First, the matriarch is absent from the family. Instead we have two unmarried brothers and a female cousin making up Derleth's usual haunted family. Second, there is a mysterious murder method that is not made known until the halfway mark. Third, there is the anthropology background and some fascinating lore on ancient Peruvian superstition and religious symbols in South American culture. Finally, there is a bravura courtroom performance in which Judge Peck acts as defense attorney for one of the brothers who is accused of murder. It all makes for a highly enjoyable mystery.
|Incan artifact (© F. D. Rasmussen)|
The detection here is well done and, for the most part, follows all the tenets of fair play. Judge Peck learns that both Edna and Cornelius used a similar face powder (Cornelius has sensitive skin and used the powder as an aftershave emollient). On the night of the death Cornelius told his housekeeper the jar of powder in his room was not his and to put it back wherever it belonged. Judge Peck is sure that the powder found in Edna's room was the means of death somehow altered though no sign of poison is found during the post mortem. He is also certain that Cornelius was the intended victim since the powder was originally in his room. Then Christopher suffers a similar attack in which he has difficulty breathing and nearly asphyxiates. He is saved just in time. There seems to be a mad murderer in the Jannichon household armed with some mysterious means of causing death. The investigation will uncover a long lost relative, a convoluted inheritance, and a family history of respiratory ailments that are crucial to the solution of Edna's murder and several murder attempts of other characters.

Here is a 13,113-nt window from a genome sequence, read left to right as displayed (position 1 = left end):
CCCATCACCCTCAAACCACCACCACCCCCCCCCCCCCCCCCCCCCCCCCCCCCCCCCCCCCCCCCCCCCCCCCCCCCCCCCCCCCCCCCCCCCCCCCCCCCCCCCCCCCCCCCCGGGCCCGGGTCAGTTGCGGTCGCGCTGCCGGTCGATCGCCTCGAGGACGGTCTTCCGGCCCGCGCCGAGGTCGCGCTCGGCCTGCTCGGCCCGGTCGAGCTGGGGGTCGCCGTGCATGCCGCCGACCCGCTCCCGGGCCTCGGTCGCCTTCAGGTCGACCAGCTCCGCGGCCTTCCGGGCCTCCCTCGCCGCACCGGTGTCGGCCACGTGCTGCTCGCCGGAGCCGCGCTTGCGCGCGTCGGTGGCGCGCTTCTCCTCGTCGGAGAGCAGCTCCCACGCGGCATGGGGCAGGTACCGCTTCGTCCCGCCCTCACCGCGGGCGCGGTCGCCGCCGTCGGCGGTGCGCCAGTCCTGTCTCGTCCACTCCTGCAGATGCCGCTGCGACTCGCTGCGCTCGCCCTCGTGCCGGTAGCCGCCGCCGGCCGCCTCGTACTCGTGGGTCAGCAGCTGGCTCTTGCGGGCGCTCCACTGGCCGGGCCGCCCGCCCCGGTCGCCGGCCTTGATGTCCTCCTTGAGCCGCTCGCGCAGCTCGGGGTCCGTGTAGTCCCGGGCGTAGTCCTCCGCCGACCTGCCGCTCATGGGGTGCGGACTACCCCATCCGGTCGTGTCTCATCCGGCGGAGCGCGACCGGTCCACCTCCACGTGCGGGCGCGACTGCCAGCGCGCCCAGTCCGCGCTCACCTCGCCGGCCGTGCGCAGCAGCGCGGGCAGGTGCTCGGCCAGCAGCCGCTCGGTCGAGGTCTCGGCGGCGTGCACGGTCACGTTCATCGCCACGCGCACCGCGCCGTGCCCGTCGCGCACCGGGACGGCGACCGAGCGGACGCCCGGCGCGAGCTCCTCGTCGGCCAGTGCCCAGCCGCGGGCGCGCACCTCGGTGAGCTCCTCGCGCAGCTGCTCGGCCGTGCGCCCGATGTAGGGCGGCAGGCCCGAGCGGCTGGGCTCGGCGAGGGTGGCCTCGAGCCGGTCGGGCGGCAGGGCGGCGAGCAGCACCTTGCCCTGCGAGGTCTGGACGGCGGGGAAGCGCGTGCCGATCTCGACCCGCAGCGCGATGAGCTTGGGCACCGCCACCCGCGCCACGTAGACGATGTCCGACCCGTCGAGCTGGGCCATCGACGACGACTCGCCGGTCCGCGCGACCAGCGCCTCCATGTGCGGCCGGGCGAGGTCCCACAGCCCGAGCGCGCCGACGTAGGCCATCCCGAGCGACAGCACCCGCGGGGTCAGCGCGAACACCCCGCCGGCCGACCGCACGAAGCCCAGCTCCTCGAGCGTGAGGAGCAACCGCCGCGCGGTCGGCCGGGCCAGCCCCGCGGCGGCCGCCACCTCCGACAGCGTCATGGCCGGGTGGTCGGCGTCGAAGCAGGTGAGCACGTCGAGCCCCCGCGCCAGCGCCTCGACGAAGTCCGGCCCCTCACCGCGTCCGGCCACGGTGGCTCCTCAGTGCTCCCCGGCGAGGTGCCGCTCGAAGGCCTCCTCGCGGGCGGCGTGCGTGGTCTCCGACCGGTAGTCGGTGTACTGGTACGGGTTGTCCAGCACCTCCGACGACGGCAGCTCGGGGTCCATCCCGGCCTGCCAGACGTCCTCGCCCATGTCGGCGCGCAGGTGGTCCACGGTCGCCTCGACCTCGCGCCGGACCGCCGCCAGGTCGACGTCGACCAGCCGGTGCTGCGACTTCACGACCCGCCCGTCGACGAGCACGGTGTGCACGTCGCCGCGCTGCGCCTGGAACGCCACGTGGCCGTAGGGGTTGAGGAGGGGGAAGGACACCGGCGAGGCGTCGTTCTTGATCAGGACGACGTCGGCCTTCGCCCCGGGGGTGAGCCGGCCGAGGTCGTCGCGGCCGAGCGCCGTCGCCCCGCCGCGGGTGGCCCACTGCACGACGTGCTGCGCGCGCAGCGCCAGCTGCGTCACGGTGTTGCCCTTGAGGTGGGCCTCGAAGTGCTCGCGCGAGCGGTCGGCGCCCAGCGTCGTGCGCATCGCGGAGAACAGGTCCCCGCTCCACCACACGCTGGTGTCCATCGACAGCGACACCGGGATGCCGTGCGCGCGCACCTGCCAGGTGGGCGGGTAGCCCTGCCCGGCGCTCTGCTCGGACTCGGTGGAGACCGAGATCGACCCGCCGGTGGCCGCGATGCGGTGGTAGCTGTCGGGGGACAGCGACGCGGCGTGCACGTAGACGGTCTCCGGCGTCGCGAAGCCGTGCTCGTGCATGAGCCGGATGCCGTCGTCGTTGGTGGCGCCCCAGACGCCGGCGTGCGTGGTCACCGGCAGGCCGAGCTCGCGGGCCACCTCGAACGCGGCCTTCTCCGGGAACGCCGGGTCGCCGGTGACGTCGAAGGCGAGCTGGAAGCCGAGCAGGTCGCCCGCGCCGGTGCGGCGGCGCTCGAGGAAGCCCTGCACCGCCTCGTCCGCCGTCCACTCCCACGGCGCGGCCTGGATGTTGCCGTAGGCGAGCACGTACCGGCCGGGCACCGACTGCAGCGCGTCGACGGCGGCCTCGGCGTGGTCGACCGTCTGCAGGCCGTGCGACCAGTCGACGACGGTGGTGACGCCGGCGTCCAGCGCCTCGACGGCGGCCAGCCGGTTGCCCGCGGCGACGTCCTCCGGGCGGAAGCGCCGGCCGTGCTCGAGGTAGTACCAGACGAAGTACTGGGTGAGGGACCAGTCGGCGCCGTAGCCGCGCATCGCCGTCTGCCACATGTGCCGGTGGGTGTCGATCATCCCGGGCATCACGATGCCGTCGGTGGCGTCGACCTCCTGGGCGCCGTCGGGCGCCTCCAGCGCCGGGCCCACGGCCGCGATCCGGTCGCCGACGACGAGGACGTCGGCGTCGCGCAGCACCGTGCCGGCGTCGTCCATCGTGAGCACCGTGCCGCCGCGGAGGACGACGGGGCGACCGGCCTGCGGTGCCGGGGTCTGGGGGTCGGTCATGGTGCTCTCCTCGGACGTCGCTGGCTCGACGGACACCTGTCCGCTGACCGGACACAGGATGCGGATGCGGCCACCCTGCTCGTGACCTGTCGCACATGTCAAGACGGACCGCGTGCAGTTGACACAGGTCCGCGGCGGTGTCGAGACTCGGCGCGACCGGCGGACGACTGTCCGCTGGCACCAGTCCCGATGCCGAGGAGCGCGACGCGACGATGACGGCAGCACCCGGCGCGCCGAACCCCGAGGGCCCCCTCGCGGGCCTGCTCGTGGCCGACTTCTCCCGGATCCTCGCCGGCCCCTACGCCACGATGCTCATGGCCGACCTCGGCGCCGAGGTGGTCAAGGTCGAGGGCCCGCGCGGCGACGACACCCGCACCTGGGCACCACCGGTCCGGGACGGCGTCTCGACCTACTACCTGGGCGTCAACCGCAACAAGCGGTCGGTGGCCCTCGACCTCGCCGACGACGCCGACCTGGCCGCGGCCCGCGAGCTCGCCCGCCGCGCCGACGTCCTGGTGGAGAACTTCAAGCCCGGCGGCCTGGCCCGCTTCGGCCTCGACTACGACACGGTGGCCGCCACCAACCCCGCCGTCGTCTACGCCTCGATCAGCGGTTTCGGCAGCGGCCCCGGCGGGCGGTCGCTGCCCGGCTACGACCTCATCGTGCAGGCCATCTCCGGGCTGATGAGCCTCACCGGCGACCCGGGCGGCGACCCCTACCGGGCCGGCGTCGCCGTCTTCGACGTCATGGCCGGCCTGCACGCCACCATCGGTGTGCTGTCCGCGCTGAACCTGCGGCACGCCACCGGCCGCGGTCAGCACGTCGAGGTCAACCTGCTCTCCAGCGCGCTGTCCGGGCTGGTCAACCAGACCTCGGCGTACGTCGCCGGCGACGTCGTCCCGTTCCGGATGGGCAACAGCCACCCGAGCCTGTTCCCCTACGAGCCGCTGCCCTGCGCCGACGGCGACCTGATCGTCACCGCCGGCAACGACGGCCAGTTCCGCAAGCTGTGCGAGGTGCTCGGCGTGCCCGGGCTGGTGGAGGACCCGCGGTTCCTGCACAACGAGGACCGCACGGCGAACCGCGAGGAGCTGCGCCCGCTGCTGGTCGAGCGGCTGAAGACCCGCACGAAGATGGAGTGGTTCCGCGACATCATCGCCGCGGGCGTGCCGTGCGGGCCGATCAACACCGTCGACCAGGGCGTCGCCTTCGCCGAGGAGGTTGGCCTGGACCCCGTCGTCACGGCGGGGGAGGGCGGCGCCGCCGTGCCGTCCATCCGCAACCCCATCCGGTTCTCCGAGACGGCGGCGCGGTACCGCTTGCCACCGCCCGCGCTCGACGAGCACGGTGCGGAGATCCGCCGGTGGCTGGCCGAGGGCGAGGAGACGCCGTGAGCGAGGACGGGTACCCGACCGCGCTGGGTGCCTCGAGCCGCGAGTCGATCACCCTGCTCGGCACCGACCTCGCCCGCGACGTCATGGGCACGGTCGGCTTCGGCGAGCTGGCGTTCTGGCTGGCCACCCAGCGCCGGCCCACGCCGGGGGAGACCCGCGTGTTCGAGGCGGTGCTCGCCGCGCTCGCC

|Judge Peck does an admirable Perry Mason|
imitation in Sign of Fear
If you want to read a Judge Peck book I suggest that you make this your number one pick. Most of the Judge Peck books are extremely scarce with Sign of Fear and Three Who Died being the most uncommon of the series. This book is nearly impossible to find and I count myself among the lucky to have found a copy. There is only the US hardback edition (Loring & Mussey, 1935) and not one paperback reprint in either the U.S. or the U.K. If you're lucky a copy may turn up in a library somewhere.